I have to concur. Many programmers don't know how to type. Possibly most. Also, whenever I bring the layout up, the most common objection is that it's impossible because they could be touching computers that aren't their own, as if every programmer would be a system administrator as well…
I have yet to be forced into Azerty or Qwerty… except when playing TellTale games. Apparently they have found the One True Layout, and it is Qwerty.
They went back to typewriter layout, and now claim that infrared keyswitches are the secret to ergonomics. Complete With Marketing Copy Capitalizing Every Word. It's so bad that I genuinely thought some fly-by-night Chinese manufacturer had stolen their domain and logo. But nope, it's still the same people.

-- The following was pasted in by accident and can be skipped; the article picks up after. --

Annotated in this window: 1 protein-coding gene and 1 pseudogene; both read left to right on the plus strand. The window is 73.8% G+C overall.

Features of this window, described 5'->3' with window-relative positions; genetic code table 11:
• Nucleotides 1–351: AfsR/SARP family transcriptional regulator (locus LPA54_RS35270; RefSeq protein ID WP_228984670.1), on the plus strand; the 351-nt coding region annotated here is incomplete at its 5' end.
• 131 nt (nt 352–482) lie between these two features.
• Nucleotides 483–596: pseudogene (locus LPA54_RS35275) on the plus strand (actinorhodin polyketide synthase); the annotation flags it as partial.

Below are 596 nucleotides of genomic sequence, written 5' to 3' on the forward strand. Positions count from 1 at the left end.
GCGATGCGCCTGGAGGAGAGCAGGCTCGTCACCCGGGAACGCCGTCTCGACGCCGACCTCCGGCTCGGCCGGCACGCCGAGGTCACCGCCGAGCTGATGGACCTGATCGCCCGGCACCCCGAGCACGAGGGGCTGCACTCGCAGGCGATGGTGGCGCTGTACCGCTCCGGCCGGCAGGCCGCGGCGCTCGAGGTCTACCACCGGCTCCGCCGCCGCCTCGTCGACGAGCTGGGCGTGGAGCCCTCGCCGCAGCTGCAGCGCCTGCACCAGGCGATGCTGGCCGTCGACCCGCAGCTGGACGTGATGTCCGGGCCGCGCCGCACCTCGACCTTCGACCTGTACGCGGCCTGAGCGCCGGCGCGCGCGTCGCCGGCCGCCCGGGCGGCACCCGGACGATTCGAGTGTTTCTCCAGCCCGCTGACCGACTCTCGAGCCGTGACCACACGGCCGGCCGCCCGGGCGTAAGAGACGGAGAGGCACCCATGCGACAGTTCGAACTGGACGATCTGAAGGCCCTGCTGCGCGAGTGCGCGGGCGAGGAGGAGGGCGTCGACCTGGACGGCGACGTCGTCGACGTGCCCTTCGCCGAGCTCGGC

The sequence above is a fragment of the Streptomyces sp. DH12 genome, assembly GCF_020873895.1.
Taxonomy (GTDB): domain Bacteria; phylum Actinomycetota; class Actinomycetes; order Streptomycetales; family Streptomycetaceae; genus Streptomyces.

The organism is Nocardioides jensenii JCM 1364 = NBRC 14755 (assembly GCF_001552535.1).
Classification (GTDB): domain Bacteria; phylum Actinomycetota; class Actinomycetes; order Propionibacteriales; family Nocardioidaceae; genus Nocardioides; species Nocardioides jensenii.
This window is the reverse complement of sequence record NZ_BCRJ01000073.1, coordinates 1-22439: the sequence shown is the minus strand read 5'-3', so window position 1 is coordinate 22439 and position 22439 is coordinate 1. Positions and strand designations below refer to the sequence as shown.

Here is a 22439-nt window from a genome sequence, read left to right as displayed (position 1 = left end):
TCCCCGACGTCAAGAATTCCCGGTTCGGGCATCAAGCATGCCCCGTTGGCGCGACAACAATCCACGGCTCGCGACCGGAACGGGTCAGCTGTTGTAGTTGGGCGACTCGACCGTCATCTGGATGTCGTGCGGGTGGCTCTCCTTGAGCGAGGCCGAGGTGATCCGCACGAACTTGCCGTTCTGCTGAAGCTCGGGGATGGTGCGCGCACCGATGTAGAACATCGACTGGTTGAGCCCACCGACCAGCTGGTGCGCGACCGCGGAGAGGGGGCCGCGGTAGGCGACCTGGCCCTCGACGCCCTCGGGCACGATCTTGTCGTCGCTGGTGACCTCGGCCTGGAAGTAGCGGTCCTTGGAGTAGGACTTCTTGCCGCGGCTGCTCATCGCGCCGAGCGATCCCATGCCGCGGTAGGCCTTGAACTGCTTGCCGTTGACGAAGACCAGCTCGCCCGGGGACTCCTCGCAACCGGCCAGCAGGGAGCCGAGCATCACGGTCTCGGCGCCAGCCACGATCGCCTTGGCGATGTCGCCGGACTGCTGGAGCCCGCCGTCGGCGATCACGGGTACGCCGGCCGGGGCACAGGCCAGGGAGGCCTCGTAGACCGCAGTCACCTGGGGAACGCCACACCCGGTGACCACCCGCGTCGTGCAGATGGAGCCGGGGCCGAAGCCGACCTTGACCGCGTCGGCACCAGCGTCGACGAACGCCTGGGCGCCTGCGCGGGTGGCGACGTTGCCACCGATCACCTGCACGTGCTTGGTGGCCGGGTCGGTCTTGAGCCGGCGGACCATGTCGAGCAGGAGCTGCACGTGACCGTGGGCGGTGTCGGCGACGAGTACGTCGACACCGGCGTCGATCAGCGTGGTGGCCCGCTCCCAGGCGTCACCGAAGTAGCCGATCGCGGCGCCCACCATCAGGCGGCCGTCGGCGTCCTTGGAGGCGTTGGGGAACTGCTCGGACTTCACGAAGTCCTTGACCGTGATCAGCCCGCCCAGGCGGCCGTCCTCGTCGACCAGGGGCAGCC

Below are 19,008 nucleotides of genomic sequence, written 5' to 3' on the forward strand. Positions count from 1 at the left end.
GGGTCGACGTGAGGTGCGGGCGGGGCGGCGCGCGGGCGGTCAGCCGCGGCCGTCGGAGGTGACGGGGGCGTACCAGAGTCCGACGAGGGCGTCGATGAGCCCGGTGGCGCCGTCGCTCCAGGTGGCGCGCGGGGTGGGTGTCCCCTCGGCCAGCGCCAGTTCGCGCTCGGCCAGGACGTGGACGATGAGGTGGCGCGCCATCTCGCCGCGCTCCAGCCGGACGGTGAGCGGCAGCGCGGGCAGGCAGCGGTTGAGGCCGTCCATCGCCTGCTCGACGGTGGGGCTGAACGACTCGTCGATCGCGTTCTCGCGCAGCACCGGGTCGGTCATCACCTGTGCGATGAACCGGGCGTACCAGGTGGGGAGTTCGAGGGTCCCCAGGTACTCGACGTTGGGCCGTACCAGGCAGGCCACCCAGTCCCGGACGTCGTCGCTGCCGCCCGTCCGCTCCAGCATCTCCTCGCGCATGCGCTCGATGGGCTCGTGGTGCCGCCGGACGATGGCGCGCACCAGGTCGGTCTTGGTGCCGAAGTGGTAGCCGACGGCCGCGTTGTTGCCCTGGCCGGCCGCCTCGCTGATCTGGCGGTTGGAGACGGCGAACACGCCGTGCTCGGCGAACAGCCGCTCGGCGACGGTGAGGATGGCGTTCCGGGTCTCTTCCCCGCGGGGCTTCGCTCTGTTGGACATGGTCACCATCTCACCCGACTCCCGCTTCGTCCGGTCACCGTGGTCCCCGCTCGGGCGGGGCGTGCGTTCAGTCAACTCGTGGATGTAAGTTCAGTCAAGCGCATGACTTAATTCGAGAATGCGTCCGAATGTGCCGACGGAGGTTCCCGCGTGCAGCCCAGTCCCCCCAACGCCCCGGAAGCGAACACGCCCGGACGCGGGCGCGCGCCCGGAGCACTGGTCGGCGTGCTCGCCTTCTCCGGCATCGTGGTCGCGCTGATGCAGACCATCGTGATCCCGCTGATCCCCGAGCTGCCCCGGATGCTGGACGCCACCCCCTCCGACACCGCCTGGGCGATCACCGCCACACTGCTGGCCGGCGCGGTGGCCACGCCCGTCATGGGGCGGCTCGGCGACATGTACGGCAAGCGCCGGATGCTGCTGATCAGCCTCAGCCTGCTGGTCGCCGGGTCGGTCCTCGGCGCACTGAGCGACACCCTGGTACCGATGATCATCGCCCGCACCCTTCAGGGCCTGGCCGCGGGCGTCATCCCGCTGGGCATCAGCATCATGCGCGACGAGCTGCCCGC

So today I found out that I own a legacy TECK model. I have visited their site some time ago the last time I remapped the keys with the online utility, so I'm baffled they went back to the century old typewriter layout, it's somewhat like they abjured what they professed few years ago. Bah...
I suppose they expect to sell more units of this more conventional layout.
Also lots of mechanical keyboards from companies other than Truly Ergonomic work fine with Kailh switches.
So I think it's the crappy TE firmware and not the switches.
I like the layout though, so I persist with using it at work. I much prefer my Ergodox at home though.
I simply do not understand the "increased performance" claims people in these situations make. There is no way.
All keyboards have fundamentally arbitrary layouts, some are just slightly more or less arbitrary than others.
I use dvorak, on an Ergodox at home and a TECK at work. My phone keyboard is changed to dvorak .
The only times I have to use someone else's keyboard, it's only for maybe a word/login here and there, I'm not typing novels.